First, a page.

Testing your website in Internet Explorer (IE) is essential to ensure compatibility with older browsers that some users may still be using. Even though fewer people use IE these days. By testing your website in IE, you can ensure that it works properly for all users, regardless of their browser. See the below graph by StatCounter; it keeps decreasing, which shows that it is not popular but still in use by 2.15 percent of global internet users.

browser market share

Source

Here are some tips for testing your website in IE:

  • Check Browser Support: Check which versions of IE your website supports before testing. If older versions are no longer widely used, skip testing on them to save time and effort.
  • Use Virtual Machines: You can use virtual machines to test your website on multiple versions of IE without installing each version on your local machine.
  • Test on Real Devices: Virtual machines help test your website in different IE versions, but testing on real devices is important to ensure your website works correctly.
  • Consider Alternatives: If users with modern browsers mainly access your website, you may drop support for older versions of IE.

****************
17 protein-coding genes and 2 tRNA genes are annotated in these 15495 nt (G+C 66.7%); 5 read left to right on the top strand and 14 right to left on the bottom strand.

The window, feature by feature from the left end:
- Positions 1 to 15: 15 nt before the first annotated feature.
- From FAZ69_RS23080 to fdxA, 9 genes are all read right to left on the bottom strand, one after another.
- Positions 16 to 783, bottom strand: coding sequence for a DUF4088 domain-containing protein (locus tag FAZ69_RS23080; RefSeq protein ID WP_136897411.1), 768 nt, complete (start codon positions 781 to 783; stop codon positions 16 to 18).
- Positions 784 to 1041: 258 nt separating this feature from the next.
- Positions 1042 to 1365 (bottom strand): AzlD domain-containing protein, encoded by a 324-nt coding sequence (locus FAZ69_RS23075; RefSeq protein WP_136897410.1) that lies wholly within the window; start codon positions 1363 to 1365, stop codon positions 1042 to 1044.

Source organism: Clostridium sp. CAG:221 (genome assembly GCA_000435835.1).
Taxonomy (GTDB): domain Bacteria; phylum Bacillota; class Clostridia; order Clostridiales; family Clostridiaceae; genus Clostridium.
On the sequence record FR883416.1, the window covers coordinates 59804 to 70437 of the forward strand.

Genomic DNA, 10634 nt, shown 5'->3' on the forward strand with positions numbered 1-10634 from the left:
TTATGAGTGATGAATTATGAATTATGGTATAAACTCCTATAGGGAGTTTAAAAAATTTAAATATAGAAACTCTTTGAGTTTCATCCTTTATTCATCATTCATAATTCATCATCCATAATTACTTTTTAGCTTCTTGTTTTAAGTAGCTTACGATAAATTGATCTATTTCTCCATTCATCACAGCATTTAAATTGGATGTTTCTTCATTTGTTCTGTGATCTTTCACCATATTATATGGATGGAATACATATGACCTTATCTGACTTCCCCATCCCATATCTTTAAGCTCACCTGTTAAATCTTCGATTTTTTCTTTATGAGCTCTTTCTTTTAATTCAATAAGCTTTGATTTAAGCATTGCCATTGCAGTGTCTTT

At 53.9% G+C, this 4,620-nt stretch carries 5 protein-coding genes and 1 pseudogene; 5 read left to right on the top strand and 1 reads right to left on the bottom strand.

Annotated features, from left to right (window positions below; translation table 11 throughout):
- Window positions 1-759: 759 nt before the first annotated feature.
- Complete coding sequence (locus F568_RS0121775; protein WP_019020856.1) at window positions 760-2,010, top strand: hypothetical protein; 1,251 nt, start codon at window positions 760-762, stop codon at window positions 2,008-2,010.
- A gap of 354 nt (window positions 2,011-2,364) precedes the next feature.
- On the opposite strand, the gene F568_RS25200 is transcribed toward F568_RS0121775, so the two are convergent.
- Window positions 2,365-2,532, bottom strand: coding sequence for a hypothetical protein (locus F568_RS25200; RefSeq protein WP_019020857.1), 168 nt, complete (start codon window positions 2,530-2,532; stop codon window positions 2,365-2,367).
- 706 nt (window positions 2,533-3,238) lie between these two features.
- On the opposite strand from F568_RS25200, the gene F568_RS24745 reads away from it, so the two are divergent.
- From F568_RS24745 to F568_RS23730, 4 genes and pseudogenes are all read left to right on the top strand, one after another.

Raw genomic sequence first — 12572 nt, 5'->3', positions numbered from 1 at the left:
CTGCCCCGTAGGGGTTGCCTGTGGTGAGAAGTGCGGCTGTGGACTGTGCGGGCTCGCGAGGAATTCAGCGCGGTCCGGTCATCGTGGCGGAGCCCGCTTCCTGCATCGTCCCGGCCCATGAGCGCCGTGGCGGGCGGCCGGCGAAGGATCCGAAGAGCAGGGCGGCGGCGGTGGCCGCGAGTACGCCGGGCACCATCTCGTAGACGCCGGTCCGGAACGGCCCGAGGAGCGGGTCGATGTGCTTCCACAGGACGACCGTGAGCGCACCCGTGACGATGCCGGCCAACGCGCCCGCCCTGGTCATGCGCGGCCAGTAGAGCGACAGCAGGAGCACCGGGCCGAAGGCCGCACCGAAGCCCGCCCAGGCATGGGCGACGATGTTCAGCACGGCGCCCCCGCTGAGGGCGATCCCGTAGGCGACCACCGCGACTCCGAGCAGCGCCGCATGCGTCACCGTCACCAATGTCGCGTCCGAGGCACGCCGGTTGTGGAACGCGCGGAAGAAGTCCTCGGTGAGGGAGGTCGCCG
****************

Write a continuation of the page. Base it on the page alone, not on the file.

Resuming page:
You can also check out helpful CSS functions like calc(), as well as CSS values in which you will learn absolute, relative units, etc.

Conclusion

In this article, we took a look at CSS min(), max(), and clamp() functions. We have understood these functions deeply with examples of each. We have also learned the best practices for using CSS min(), max(), and clamp() functions in your layout so that you can make a more responsive and flexible website. Ultimately, we have seen the pros and cons of using these functions, followed by browser compatibility testing.

So, in short, the CSS min(), max(), and clamp() functions can help keep your web designs responsive and flexible. Say you want the font size to be flexible so that it changes as the screen size changes. For this, you can use CSS min(), max(), and clamp() functions by passing a range of font sizes that will change based on the screen size like if the screen is small, the font size will be set to small and vice-versa.

Frequently Asked Questions (FAQs)

What are the differences between the CSS min(), max(), and clamp() functions?

A min() function takes two or more values and returns the smallest value, while a max() function takes two or more values and returns the largest value. The clamp() function takes three parameters: a minimum value, a preferred value, and a maximum value. This function returns the preferred value if it falls within the range between the minimum and maximum values.